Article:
Public Spending Habits Flawed

County administrator hits government spending patterns in good times and bad

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The prevailing government philosophy of spending high and taxing low during flush times is completely wrong, county Deputy Manager John Nelson told residents at the Citizens Awareness Committee meeting Thursday.

Periods of economic fertility translate into a lower demand for services. Governments should save money and prepare for the next inevitable downturn, Nelson said.

As business dips, revenue falls, people lose jobs, crime rises and demand for services increases at the precise moment that shortfalls force cuts.

“Why are people always surprised?” when recession strikes, Nelson asked. “You can be surprised at the reason, but the fact that it’s coming shouldn’t be a surprise.”

The meeting was supposed to feature Supervisor Tommie Martin, but she brought Nelson to inform the 10 attendees about the county’s financial condition.

No layoffs are expected at the county for the next fiscal year, however, measures like a 90-day hiring freeze on vacant positions will likely help balance next year’s projected $2 million deficit. The potential also exists for no increase in property taxes.

The county will have $11 million in reserves at the end of this fiscal year, which Nelson said is because the county planned for the economic cool-down.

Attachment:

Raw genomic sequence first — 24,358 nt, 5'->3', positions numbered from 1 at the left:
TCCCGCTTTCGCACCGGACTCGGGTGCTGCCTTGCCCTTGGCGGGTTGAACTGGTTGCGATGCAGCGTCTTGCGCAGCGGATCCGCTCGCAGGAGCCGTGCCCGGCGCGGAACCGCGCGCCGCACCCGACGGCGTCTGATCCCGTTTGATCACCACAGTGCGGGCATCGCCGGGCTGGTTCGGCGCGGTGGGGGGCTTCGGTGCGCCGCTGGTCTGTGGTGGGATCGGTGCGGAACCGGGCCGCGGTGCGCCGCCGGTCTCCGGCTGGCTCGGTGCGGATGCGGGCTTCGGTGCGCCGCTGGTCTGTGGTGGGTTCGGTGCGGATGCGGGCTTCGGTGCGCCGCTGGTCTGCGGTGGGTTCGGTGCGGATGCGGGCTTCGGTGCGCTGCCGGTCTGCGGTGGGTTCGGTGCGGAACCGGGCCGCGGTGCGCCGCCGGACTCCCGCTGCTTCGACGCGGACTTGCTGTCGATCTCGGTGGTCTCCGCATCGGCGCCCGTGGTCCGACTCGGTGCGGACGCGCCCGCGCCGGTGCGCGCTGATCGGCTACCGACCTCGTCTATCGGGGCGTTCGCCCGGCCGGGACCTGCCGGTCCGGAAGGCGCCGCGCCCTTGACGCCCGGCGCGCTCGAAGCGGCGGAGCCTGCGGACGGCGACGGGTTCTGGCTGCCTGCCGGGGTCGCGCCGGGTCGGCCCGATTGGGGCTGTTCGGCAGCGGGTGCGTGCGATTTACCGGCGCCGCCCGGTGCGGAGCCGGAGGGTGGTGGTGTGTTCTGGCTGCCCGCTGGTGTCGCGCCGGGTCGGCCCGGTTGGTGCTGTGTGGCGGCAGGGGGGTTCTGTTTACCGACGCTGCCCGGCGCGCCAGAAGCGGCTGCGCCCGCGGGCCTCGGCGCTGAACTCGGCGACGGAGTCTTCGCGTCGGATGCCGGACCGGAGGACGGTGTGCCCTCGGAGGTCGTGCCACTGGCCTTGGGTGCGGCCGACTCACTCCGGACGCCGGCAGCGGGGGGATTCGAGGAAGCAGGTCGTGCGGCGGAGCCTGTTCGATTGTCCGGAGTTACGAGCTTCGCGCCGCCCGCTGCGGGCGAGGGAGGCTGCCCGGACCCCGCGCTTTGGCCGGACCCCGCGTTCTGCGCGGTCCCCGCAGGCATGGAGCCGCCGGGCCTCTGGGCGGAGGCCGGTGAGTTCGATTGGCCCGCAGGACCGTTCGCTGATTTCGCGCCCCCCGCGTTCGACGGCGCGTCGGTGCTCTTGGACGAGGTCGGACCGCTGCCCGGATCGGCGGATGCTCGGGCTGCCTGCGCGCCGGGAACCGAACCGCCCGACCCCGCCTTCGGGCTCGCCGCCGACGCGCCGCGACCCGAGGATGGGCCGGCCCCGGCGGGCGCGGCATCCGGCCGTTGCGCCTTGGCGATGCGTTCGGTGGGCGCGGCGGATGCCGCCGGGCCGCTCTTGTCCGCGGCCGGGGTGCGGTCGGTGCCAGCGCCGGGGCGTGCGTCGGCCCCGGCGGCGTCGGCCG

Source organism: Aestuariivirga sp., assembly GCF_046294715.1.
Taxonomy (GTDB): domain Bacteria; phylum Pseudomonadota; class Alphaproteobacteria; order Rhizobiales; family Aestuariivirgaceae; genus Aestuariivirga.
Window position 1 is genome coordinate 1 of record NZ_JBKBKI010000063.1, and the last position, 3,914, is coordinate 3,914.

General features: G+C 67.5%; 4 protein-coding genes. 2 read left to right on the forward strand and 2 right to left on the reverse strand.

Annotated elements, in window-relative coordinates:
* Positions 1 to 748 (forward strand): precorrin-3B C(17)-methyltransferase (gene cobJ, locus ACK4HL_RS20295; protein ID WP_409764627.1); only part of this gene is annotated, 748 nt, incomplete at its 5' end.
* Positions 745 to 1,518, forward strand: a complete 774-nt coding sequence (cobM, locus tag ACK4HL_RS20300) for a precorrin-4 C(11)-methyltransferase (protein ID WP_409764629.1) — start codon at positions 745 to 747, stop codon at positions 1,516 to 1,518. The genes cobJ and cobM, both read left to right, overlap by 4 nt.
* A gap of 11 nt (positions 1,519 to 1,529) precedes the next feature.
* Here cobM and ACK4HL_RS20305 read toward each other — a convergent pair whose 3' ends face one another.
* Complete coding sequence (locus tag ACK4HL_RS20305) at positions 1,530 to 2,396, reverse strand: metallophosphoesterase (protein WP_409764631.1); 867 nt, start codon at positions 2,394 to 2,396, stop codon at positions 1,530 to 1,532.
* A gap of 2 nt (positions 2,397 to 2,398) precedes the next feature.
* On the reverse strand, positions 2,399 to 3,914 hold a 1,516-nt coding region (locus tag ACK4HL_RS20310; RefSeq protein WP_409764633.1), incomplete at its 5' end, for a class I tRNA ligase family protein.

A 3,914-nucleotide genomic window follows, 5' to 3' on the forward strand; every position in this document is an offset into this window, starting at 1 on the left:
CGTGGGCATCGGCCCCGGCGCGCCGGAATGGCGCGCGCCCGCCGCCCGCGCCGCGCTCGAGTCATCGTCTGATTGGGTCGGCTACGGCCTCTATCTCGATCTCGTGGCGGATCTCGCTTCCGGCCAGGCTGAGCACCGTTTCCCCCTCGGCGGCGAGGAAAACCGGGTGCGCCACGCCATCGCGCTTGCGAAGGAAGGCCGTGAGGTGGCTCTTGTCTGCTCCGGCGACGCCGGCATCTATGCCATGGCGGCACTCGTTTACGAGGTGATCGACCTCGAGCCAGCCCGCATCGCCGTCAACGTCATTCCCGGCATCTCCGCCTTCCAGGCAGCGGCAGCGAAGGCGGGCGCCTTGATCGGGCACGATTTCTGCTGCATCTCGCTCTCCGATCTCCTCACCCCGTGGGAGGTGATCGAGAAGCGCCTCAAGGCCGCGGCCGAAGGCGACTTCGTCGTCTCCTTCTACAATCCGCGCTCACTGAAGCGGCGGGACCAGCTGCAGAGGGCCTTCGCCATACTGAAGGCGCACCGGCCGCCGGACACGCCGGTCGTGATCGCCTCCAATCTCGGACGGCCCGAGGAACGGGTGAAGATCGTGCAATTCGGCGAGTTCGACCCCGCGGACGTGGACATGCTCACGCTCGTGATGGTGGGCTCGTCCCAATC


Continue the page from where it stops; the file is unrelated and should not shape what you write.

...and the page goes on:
Arizona’s projected $3 billion shortfall next year, and the legislature’s reported proposal to sweep revenue balances from schools or counties is a prime example of spendthrift, he added.

“State legislature is still in session, and that scares the hell out of me.” The state’s tendency to grab money from other entities promotes fiscal irresponsibility, Nelson said.

“If you’re going to lose it, you may as well go out and buy $10,000 toilet seats.”

The county’s tentative $40 million budget will be released in late June, with adoption set for July 14.

Nelson and Martin warned taxpayers to mind the actions of special taxing districts, many of which are not bound to the 2-percent increase in the total amount collected that the county is.

If a taxing board, like a sanitation district, keeps its rate the same, the board is effectively raising taxes. As property values increase, a stagnant rate would collect more money for the district.

“This will resolve itself and we will have good times again,” Nelson said. When the dice starts rolling, people will want programs added and taxes cut.

It’s not wise, Nelson said. “We’re not managing for results. We’re managing for soundbites.”

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